• and the changes are backwards compatible

In that case the new release is just a patch. That means you would update the patch version in your version string. That would be “1.0.1“.

Minor Versions

Now let’s say you want to add additional features to your software library. The current version “1.0.1” can read XML files from hard disk and now you want to add a new feature which allows to read XML files from the internet. For this new feature you are adding new methods and you extend the public API of your new library. That’s why you count up the minor version in your version number. So the next release looks like this “1.1.0″. And every time you count up the minor version you have to reset the patch version to 0.

Major Versions

During your work on this XML parser you learned a lot of new stuff and you decide to completely refactor the library to make it even more awesome! During the refactoring you change the public API on the library and the new version is not backwards compatible anymore. That’s why you release version “2.0.0″. It’s a major version! Every time you count up the major version number you have to reset the minor and patch version to 0.

People who rely on your XML parser can now immediately see that the new version will, very likely, lead to compilation errors and break their build. Seeing the version number they now know that they have to be careful with the update, they have to check the change logs and the migration path.

Semantic Versioning in the Real World

I found these next examples from this blog post by: Jurgen Van de Moere

He shows some nice illustrations of how to version our initial development staged projects as well as some examples of using Git tags to version our repository. Check out his full post to get the full educational experience.

Here are a few illustrations from Jurgen’s post that demonstrates semantic versioning in the real world.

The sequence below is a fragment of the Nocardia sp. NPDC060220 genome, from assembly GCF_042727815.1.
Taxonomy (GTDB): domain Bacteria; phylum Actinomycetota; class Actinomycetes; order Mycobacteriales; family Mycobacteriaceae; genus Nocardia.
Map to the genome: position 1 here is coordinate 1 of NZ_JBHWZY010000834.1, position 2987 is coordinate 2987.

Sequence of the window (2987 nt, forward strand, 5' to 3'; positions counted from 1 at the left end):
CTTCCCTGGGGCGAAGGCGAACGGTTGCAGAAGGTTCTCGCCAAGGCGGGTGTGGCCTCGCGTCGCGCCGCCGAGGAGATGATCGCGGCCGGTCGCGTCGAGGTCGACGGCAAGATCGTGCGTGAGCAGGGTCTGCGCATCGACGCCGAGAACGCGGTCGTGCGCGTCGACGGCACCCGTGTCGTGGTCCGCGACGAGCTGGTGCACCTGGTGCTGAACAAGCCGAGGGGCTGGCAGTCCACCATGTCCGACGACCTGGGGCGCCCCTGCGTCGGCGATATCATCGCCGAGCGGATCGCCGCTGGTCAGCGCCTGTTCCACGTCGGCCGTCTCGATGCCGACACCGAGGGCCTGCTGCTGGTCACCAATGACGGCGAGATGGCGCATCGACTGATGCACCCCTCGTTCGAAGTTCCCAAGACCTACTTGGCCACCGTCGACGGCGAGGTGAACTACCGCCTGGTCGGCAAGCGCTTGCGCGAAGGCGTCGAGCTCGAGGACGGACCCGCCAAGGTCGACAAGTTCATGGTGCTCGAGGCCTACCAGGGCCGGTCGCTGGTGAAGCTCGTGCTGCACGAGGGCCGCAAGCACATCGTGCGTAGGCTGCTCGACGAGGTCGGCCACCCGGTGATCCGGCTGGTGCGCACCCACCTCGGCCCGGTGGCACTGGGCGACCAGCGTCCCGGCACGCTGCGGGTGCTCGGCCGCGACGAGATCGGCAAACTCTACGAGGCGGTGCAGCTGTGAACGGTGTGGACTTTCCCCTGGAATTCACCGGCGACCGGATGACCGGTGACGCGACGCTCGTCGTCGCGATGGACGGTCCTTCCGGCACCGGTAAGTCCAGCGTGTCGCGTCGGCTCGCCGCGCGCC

Some unofficial conventions

0.y.z (a major component of zero) is generally used for initial development
When your code is used in production, you should increase to version 1.0.0 (a major component of one or higher)

A real world example

v0.0.0 # New project
v0.1.0 # Add some functionality
v0.2.0 # Add other new functionality
v0.2.1 # Fix bug
v0.3.0 # Add some functionality
v0.3.1 # Fix bug
v0.3.2 # Fix bug
v0.3.3 # Fix bug
v0.3.4 # Fix bug
v0.4.0 # Add some functionality
v0.4.1 # Fix bug
v0.4.2 # Fix bug
v1.0.0 # Code is being used in production
v1.1.0 # Add some functionality
v1.2.0 # Add other new functionality
v1.2.1 # Fix bug
v2.0.0 # Implement changes that causes public API of code to become backwards incompatible
...

Semantic versioning with Git

Git uses the concept of tags to assign versions to your Git repository:

To view the available tags of your repository:

git tag

To add a tag to your repository:

git tag -a v0.2.4 -m 'my version 0.2.4'

To push tags to a remote repository e.g. to origin:

git push origin --tags

Conclusion

Semantic versioning appears to be just what I need to keep my application from becoming dragged into the clutches of dependency hell.

Finally, here is a list of some additional resources I used to educate myself on this topic:

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Stay tuned…

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2 replies

Trackbacks

  1. Semantic Versioning: Intro to the Git Branching Model | Project Ramon
  2. Git Branching Model [Support Branches]: A Look at the Release Branch | Project Ramon